Resource conservation is a broad term encompassing modern conservation practices aimed at the wise use of the environment and its resources through the management of natural systems. This requires a thorough knowledge of ecology since ecological principles provide the basis for management of, for example, national parks, nature reserves, and freshwater and marine resources (both for sustained production and to restore damaged natural environments so they can be productive again). Research in resource conservation is normally problem-driven and consequently applied rather than pure. While a career in conservation management can include exercises like game capture, animal translocation, aerial and ground game counts, and maybe radio-tracking (all those exciting aspects that one sees on television!), it should be emphasized that these comprise just a small aspect of resource conservation.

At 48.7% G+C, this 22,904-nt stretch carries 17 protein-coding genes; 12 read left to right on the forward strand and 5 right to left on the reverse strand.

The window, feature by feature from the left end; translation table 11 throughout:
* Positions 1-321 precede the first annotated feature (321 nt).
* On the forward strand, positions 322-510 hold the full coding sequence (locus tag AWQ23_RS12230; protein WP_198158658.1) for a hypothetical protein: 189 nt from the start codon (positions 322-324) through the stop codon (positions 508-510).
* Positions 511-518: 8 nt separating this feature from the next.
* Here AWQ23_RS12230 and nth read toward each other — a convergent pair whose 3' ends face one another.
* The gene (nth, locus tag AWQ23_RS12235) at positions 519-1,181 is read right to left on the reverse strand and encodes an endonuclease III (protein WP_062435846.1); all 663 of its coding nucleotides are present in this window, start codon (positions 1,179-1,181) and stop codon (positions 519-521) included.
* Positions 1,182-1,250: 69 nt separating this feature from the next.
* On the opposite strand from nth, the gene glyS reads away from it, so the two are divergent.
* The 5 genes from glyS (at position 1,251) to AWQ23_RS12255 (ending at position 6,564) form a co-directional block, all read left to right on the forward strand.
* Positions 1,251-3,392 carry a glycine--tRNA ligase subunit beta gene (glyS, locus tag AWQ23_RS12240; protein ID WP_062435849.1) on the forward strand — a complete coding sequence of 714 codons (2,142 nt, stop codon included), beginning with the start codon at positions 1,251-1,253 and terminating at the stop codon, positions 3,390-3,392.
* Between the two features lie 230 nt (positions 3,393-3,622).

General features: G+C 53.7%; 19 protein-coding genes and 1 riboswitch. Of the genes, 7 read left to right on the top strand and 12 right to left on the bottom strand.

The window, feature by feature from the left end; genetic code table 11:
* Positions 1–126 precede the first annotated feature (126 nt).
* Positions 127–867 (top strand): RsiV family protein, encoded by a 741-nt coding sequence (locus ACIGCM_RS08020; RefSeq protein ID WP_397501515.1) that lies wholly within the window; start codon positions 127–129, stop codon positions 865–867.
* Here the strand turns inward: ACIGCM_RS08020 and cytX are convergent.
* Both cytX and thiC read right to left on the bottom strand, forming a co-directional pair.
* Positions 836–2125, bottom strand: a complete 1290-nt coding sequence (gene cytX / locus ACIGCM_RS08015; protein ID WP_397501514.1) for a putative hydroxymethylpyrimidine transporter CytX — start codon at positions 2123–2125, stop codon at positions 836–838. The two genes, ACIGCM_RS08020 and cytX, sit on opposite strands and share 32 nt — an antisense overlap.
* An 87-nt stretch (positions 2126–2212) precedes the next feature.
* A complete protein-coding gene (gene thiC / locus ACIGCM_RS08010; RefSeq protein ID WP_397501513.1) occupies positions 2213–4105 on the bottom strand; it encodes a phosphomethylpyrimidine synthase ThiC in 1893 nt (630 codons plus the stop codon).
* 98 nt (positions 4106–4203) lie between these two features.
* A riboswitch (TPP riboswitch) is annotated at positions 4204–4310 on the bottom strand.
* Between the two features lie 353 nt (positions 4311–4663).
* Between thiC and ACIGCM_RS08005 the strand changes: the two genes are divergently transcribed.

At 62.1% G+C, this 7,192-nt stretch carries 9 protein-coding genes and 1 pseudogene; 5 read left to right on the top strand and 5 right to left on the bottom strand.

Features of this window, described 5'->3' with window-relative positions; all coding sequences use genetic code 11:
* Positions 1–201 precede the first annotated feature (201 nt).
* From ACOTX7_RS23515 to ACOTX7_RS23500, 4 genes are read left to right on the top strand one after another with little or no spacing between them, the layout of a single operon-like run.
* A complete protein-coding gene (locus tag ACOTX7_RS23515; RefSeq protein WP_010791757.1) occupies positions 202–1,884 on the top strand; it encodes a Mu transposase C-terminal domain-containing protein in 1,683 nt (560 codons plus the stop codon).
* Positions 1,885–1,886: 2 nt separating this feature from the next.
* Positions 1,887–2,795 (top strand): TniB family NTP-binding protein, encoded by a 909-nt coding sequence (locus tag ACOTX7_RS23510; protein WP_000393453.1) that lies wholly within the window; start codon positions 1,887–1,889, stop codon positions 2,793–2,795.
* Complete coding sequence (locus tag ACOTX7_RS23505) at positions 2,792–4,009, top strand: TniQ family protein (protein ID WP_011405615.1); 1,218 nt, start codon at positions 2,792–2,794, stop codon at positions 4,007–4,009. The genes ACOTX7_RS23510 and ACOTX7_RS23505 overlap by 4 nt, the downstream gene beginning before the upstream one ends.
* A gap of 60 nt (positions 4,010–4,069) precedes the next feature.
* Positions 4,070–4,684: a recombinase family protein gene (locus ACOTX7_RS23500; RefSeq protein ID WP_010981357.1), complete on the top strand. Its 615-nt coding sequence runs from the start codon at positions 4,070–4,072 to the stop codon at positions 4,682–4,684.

Also included is the need to add to our knowledge of animal diversity, distributions and behaviour that are contributed by specialist zoologists like mammalogists, ornithologists, herpetologists and ichthyologists. Invertebrates are extremely important animals in most systems yet inventories and distributions of these are poorly documented. A new sub-discipline of resource conservation is conservation biology. This field depends on a strong theoretical background in genetics, population dynamics and ecology and can contribute to the long-term survival of plant and animal communities.
Jobs in resource conservation are to be found among national or provincial conservation bodies, private game reserves, non-governmental environmental organisations, environmental divisions of large corporations, environmental consultancies and at research institutions.